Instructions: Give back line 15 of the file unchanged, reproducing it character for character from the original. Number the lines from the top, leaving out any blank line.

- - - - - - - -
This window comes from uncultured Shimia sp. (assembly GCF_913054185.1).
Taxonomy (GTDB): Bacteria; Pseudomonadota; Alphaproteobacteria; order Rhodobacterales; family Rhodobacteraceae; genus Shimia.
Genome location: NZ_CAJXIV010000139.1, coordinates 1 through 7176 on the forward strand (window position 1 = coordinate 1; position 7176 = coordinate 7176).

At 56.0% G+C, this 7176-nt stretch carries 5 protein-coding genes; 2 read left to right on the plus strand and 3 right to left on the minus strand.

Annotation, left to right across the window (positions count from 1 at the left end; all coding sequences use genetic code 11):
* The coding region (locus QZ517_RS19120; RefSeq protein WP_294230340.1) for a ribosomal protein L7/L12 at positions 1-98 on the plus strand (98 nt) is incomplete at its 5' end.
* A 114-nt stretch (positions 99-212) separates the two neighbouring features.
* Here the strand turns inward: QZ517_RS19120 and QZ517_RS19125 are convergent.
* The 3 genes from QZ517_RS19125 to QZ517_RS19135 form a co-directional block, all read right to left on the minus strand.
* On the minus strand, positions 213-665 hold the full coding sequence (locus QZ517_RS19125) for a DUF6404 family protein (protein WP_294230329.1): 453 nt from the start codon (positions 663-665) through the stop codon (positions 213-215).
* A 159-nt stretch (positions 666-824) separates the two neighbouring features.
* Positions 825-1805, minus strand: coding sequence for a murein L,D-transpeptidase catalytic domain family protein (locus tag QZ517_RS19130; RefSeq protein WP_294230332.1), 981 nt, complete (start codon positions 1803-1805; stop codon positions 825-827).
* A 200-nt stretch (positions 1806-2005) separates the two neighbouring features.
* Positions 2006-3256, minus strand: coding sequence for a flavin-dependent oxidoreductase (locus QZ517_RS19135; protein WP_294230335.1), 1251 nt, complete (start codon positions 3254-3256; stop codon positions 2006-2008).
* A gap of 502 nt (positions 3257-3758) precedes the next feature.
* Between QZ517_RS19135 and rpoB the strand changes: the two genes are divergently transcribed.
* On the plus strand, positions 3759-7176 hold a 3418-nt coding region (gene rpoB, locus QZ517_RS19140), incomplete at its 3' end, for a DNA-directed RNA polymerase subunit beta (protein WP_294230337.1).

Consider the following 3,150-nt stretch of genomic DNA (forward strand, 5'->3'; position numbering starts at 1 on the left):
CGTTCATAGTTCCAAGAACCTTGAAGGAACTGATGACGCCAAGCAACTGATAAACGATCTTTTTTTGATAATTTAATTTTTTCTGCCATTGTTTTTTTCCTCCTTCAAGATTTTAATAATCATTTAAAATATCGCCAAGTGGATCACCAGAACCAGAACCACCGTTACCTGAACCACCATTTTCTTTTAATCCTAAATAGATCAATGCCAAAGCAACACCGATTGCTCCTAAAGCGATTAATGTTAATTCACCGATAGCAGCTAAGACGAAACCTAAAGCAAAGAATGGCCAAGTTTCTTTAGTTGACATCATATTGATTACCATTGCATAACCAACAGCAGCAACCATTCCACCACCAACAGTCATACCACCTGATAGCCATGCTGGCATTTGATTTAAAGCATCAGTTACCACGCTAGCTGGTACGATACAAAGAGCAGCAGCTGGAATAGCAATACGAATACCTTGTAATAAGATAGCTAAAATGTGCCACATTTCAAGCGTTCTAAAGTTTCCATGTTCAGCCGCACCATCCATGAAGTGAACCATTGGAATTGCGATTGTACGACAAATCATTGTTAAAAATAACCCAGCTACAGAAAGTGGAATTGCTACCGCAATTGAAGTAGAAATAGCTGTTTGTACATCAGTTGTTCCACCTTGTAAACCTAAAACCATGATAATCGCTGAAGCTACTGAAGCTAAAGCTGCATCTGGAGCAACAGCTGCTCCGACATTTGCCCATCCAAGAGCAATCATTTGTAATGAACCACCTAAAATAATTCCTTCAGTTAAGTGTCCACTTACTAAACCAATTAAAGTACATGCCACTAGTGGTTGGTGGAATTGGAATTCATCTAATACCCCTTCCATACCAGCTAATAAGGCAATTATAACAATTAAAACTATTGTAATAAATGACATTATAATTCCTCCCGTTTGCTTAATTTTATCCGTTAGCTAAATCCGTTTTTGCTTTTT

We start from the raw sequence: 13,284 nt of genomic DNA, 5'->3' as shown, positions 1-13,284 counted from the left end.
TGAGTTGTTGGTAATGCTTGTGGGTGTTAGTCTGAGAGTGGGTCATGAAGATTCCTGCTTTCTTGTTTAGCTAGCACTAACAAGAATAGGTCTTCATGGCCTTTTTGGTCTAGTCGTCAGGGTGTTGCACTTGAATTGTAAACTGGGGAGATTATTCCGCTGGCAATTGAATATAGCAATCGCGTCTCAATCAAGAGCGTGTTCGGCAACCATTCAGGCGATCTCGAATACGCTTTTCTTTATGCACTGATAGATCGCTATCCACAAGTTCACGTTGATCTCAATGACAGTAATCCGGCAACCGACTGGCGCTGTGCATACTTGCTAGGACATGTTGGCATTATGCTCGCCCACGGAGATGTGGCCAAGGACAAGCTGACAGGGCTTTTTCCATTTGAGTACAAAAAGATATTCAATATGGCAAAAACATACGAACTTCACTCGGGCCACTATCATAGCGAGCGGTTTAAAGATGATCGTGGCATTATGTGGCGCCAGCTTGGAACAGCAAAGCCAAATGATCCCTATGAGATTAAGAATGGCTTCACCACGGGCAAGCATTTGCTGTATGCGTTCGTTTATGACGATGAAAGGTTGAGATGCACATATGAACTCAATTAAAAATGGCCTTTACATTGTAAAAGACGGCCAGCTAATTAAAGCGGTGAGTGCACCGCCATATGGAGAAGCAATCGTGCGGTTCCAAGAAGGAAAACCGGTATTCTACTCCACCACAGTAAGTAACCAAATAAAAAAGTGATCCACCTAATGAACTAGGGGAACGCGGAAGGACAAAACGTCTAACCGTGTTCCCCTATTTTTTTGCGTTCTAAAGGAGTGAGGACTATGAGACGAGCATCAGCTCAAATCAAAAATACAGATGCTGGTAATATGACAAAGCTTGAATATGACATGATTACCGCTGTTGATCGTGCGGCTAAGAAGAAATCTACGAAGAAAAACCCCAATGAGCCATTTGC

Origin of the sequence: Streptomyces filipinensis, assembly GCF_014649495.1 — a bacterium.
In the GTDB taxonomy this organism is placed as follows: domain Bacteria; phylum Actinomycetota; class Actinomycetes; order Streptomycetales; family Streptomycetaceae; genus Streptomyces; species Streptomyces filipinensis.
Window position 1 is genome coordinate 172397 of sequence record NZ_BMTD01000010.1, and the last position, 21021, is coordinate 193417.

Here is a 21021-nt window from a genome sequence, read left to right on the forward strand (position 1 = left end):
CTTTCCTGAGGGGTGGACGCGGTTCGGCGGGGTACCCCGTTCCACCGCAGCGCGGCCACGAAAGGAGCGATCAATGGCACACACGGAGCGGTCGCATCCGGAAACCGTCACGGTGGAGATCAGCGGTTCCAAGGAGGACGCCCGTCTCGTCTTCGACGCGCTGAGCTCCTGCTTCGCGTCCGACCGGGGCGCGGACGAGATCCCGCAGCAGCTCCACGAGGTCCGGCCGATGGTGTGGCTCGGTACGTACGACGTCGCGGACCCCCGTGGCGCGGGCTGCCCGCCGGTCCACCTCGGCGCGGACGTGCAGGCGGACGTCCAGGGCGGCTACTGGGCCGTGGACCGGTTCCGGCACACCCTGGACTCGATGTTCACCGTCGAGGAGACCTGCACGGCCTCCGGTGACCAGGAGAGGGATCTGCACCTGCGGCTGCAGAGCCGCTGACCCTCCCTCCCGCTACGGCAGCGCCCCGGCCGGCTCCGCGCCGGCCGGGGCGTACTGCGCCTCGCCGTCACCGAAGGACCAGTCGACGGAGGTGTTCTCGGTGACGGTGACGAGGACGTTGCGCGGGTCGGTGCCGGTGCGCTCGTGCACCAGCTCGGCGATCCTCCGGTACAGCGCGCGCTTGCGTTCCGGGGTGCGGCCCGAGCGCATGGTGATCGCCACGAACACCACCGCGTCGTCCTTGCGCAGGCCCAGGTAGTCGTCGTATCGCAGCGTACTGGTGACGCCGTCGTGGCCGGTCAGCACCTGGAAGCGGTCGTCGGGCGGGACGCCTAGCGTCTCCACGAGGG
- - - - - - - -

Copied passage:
* A gap of 502 nt (positions 3257-3758) precedes the next feature.